Don’t Put a Band-Aid on a Bullet Wound: Root Causes of Employee Stress

March 14 2017 / by Mari Ryan

Not long ago, I had a conversation with a Human Resource professional that went something like this. “For the past five years, on our employee engagement surveys there is a clear message about the stress in the workplace.” In that survey, employees were asked questions such as:
  • Choose the adjectives that best describes the culture of the organization
  • People who are successful in the organization (choice of options)

The HR professional continued: “The results have shown consistently that the culture is ‘intense’ and ‘stressful’. Employees are successful when they ‘are able to deal well with stress’.” She concluded: “Looks like we need some stress management programs. Can you help us?”


 My immediate reaction to this was, yes we can help. But providing stress management programs, while it is an approach, may not address the underlying issues.

Too often we see the symptoms and attempt to address them without understanding what is really causing those symptoms. We don’t want to just put a Band-Aid on the problem. That won’t resolve the underlying problem and in some cases, it might end up being seen by employees as placating their needs and interests.

What we really wanted to understand in this environment is what is going on that causes employees to say the workplace is stressful and intense. When these are words used to describe the culture of the organization, we must first understand what are the norms and behaviors in the workplace. Here are some typical causes of stress in the workplace:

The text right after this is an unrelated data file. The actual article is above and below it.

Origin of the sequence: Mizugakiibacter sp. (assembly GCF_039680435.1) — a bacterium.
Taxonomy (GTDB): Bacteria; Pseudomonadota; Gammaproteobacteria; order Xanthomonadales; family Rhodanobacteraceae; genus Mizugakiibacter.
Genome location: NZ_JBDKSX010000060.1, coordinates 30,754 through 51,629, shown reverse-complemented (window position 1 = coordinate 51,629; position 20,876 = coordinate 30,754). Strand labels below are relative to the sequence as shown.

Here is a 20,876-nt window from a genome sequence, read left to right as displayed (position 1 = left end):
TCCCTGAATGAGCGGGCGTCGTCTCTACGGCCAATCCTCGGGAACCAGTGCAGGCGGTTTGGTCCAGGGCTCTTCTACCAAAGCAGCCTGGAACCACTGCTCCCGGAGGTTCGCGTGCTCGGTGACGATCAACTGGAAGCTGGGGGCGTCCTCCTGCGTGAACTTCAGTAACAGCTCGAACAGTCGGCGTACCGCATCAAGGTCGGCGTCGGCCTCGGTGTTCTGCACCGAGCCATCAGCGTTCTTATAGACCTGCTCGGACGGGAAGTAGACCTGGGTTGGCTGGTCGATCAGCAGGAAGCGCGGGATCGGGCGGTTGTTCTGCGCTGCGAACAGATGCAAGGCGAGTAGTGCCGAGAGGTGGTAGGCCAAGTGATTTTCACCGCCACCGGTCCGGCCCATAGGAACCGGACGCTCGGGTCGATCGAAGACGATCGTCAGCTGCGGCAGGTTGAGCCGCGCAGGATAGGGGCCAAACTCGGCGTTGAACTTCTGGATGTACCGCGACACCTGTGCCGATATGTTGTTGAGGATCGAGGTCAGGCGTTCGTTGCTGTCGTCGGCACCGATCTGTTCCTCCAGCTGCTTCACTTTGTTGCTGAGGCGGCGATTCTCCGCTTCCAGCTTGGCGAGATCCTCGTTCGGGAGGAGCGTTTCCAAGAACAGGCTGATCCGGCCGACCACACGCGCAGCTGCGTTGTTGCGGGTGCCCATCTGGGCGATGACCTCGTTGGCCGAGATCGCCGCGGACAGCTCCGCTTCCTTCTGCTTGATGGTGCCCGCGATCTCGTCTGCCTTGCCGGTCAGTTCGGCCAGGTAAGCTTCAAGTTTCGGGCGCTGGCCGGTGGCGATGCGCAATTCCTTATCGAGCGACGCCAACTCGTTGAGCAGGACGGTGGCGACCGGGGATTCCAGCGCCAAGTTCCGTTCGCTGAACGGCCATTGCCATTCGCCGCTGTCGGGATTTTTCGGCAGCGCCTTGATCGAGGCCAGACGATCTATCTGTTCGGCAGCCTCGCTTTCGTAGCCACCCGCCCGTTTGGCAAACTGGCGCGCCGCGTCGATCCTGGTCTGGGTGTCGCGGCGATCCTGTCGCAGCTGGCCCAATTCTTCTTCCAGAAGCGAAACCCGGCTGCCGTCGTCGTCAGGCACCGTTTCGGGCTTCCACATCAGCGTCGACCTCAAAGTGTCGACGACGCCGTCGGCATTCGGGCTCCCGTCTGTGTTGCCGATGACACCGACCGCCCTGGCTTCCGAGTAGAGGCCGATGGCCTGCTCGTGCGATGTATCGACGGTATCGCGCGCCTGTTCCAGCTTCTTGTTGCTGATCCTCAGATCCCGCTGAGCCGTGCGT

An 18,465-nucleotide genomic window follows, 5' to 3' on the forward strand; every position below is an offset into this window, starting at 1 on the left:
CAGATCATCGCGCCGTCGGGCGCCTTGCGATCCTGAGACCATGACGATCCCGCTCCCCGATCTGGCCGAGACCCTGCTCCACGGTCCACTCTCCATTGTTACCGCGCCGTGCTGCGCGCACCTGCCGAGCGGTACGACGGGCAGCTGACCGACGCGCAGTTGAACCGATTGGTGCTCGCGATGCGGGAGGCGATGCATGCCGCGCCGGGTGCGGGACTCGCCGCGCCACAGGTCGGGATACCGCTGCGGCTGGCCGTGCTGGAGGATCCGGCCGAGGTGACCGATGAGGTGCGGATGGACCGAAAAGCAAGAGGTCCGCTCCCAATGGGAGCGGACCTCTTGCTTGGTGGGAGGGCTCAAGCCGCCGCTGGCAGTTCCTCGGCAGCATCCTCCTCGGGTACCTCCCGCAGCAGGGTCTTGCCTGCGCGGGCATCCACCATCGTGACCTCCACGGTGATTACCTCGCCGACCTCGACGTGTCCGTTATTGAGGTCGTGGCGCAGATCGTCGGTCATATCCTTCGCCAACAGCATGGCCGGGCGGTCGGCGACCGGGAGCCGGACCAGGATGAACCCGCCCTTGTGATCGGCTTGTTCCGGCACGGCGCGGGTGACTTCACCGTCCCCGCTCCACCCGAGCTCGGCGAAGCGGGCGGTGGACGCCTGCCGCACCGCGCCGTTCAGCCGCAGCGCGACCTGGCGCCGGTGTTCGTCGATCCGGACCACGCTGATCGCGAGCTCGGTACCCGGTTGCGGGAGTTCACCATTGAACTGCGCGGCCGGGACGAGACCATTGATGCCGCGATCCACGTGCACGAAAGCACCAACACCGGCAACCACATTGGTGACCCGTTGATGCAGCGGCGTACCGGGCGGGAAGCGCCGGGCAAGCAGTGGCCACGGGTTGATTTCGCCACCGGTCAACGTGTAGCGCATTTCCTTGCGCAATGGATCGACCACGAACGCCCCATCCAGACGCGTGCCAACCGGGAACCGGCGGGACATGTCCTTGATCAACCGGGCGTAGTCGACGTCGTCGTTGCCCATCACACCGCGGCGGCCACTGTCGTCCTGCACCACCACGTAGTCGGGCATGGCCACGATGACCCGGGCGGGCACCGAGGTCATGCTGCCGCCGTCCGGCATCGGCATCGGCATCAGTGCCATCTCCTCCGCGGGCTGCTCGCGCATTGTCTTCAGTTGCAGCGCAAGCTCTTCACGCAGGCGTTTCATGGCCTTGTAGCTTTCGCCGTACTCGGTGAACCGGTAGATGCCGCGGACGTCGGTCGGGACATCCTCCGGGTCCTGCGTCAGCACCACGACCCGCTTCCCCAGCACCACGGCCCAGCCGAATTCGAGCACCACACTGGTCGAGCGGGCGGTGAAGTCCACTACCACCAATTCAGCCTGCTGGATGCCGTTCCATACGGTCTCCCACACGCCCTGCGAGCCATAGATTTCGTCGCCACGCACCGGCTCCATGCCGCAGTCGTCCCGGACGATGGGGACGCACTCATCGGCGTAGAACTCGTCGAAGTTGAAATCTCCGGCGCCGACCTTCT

• Unreasonable work demands such as when managers respond to emails outside of business hours and on weekends, and expect employees respond to those emails.
  • Lack of role clarity. Are job responsibilities clear or is there a continual adding new responsibility to a person’s job?
  • Low levels of recognition and reward. How often is appreciation shown to the workforce for their efforts?
  • Lack of regular, clear and consistent communication. Is the rumor mill the only way employees find out what is going on in the workplace?
  • Long and unpredictable work hours.
  • Lack of job security.

By understanding the norms and behaviors in the workplace, we can better understand what is the right approach to solving the problem. In the case of the human resource manager in the stressful work environment, employees really wanted to have more flexibility in their work schedules. This policy change fosters autonomy and gives employees the feeling they are being heard.

Sure, we might also provide support in teaching stress resiliency and skill building. But we first look for the cause, without just treating the symptom.


Topics: Worksite Wellness, Culture, Worksite Culture

Mari Ryan

Written by Mari Ryan

Mari Ryan is the CEO/founder of AdvancingWellness and is a recognized expert in the field of workplace well-being strategy.